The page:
Previous Challenge Entry (Level 2 – Intermediate)
Topic: Lifeguard (11/09/06)
TITLE: Looking For Work
By Dan Louise Mann
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“Hmm…” The man perused both sides of my very professional-looking resume (well, apart from the bottom border of playful porpoises). “My my,” he remarked. “You do have a lot of experience, but I’m afraid we don’t have call here for your particular line of work.”
But I wasn’t going to be brushed off quite that easily. I really needed a job. “Wait a minute, how could you not?” I countered. “I’ve seen some first-class beaches around here. You have inlets for snorkeling and waves for surfing as good as or better than anything I worked with in Hawaii, and that’s high praise, I assure you.” Was I laying it on too thick? I wondered. “You must have a need for skilled lifeguards…and I’m one of the best there is.” I knew I was tooting my horn just a little too much, but I couldn’t stop myself. “It’s not just any guard who gets to be in the Hawaiian Lifeguard Association,” I added, mentally cringing at how pompous I sounded.
The man peered up at me through little round glasses and smiled apologetically. “Son, I’m not doubting your qualifications. I see that you’ve guarded at some pretty famous beaches. But we just don’t need guarding at our beaches. I’m sorry.” His bespectacled gaze shifted to the guy behind me. “Next!” he barked.
Walking away, I shook my head, incredulous at what sounded to me like a recipe for disaster…beaches with no lifeguards? I bolstered sagging spirits with the thought that maybe I would fare better at another office. But judgment at the next office was no different--great resume, don’t need any lifeguards, sorry. This just didn’t make any sense to me. The fourth peon I talked to even recommended that I change my occupation! But guarding is my life! my inner self cried. it’s all I’ve ever done. It’s all I ever wanted to do.
There just had to be a place here where I could do the work I loved. I decided then and there that I would walk those beaches until I found another guard. I thought if I could just talk to a colleague, maybe this confusing puzzle would fall into place. So, like adventurers of old, I girded up my loins and roamed beach after beach for what seemed like weeks. And not once did I see a guard, or even a lifeguard tower! The whole quest was extremely discouraging and downright enigmatic!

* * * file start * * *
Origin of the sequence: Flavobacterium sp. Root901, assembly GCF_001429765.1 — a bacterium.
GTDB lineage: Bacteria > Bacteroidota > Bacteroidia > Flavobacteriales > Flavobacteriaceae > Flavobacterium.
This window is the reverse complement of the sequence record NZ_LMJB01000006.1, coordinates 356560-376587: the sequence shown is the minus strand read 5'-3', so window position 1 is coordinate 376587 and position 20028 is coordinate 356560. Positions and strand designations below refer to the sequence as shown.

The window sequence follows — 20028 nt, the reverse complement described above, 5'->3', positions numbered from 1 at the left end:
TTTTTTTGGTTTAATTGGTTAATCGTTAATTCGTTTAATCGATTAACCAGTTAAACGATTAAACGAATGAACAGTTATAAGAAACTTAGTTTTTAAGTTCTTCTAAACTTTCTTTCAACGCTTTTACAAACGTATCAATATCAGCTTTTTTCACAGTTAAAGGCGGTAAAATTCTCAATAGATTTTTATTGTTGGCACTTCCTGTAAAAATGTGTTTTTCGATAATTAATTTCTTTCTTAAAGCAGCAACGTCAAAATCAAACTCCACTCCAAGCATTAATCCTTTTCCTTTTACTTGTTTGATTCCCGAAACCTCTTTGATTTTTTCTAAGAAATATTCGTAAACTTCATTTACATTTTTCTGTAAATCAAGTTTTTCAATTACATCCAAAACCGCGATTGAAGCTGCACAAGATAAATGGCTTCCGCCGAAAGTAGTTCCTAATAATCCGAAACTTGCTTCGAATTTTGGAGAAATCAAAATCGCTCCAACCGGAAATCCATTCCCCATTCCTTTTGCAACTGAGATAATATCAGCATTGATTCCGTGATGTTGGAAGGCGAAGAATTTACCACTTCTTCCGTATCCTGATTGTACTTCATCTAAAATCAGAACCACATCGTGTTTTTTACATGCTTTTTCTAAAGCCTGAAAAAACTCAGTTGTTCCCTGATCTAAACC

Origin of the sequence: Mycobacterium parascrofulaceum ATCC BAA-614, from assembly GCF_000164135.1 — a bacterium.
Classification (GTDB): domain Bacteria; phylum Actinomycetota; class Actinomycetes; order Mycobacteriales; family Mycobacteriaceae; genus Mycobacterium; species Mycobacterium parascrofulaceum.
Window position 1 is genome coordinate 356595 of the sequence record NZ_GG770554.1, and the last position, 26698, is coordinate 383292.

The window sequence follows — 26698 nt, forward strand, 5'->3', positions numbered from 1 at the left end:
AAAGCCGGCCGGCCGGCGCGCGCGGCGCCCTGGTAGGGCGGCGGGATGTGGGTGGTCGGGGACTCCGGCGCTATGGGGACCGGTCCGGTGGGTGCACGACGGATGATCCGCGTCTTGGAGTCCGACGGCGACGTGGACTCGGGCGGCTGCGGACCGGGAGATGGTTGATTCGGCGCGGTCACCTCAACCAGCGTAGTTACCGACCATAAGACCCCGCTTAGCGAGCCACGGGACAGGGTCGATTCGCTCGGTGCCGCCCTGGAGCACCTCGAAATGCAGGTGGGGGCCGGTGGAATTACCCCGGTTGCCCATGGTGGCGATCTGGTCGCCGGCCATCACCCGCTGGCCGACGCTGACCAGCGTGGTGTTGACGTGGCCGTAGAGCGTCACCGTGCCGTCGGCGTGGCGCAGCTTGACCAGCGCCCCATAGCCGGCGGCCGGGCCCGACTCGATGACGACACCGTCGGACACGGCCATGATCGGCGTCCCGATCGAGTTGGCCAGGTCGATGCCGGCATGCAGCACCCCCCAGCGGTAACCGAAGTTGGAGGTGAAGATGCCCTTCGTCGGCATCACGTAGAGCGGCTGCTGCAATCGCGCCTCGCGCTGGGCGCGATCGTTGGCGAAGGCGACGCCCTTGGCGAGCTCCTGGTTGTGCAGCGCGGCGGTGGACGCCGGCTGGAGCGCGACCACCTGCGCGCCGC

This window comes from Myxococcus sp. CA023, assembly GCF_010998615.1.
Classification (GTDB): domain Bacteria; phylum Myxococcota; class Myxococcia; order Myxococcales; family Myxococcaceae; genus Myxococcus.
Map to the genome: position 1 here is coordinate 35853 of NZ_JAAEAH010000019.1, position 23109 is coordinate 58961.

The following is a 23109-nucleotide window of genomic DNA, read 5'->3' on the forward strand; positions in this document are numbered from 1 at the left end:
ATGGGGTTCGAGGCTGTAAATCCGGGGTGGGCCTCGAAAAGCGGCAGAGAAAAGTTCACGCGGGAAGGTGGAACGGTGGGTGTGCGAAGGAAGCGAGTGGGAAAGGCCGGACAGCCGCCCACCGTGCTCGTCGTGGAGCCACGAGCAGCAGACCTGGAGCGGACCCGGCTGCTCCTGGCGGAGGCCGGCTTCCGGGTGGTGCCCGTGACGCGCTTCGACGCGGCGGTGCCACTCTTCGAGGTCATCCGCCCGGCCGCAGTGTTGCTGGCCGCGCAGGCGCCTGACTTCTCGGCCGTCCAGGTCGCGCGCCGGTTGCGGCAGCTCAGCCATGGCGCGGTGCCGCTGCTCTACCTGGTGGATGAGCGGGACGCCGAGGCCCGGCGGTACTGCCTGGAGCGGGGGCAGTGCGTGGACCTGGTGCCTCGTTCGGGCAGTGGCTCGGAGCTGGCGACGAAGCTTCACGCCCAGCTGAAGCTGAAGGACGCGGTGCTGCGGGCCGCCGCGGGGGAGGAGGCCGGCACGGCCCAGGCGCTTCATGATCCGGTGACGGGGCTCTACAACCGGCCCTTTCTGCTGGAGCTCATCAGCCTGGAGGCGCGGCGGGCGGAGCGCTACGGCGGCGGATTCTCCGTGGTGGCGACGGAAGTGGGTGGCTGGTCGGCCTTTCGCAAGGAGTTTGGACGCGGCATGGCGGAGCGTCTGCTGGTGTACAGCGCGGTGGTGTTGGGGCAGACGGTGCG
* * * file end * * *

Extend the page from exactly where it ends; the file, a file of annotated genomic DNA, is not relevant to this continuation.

Then one day, while sitting on the sand, looking out to sea and dejectedly pondering my bleak future, something plopped down beside me. The plop was followed by a voice.
“Hi.” I glanced stage left. There, hands around knees, sat a little girl smiling up at me. She appeared to be about 8 years old.
“Hi,” I grunted back, surprised by her friendliness. I was probably looking pretty ratty by that time, and anybody else I had seen over the weeks had pointedly ignored me.
“Whatcha doin’?” she asked, with an innocence that only a child can genuinely pull off.
“Kinda hard to explain, little girl,” I replied, my gaze returning to the far horizon.
She let out a tinkly little laugh. “Well, I only asked to see if you’d tell me, cuz I already know.” I took another look at this little self-proclaimed seer. “Mister, you aren’t gonna find work lifeguarding here no matter how long you look.”
“But why?” I blurted out, forgetting for the moment I was talking to a child.
“Cuz it’s always safe here,” she declared simply.
“Well, just where is here?” I demanded, now thoroughly exasperated.
“Why, heaven, of course,” she stated matter-of-factly.
Staring intently at her little face, I was struggling to make sense of her words when a tornado-like funnel appeared and sucked the girl into the sky. Then the beach, the sea and the horizon twisted in on itself, got smaller and smaller and vanished.
Darn! Just when I was getting a breakthrough on that enigma thing, I was left shivering in a black void! The shivering intensified, working hard to claim all my attention. Pitch darkness morphed into less dark, and then suddenly my field of view filled with my 8-year-old daughter’s face inches from my own.
“Daddy, wake up!” she was saying. “Come on, Daddy,” her pleas accompanied by impatient shaking of my shoulders. “It’s time to get ready for church.”
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